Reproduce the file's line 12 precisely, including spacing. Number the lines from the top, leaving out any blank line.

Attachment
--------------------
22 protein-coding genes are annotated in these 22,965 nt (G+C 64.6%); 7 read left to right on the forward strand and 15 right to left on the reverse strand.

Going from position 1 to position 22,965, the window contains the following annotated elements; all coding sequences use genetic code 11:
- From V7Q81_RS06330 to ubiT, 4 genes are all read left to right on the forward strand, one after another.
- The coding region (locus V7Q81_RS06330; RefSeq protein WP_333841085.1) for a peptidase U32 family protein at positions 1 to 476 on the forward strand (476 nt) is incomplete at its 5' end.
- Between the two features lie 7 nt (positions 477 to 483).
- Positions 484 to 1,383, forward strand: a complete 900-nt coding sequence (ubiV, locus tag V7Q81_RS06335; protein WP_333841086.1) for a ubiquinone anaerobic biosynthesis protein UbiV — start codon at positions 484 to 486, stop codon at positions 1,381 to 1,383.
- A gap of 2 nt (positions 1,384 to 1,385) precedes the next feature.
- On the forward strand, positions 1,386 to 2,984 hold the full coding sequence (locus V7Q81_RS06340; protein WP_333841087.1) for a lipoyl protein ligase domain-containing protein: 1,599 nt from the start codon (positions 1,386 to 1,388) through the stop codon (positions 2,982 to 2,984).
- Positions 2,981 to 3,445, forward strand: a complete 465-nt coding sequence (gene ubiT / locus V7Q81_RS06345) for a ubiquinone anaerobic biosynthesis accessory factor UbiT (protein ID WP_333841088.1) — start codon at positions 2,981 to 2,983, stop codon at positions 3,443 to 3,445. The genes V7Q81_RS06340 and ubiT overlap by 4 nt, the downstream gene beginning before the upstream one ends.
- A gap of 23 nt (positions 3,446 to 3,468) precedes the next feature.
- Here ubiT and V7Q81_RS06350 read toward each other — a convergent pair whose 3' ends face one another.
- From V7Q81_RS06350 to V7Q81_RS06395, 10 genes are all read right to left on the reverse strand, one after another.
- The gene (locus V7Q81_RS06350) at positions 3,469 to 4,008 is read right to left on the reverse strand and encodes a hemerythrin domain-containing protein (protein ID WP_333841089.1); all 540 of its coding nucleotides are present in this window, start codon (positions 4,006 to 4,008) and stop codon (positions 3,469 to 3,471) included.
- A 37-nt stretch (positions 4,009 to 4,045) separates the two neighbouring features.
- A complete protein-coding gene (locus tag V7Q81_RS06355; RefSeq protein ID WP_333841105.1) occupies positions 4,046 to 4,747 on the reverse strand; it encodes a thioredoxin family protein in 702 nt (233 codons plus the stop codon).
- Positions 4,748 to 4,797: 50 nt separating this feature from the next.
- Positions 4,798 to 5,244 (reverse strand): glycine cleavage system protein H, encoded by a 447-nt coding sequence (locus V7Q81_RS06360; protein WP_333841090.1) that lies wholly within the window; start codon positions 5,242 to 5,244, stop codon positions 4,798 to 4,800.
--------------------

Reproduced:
- From V7Q81_RS06350 to V7Q81_RS06395, 10 genes are all read right to left on the reverse strand, one after another.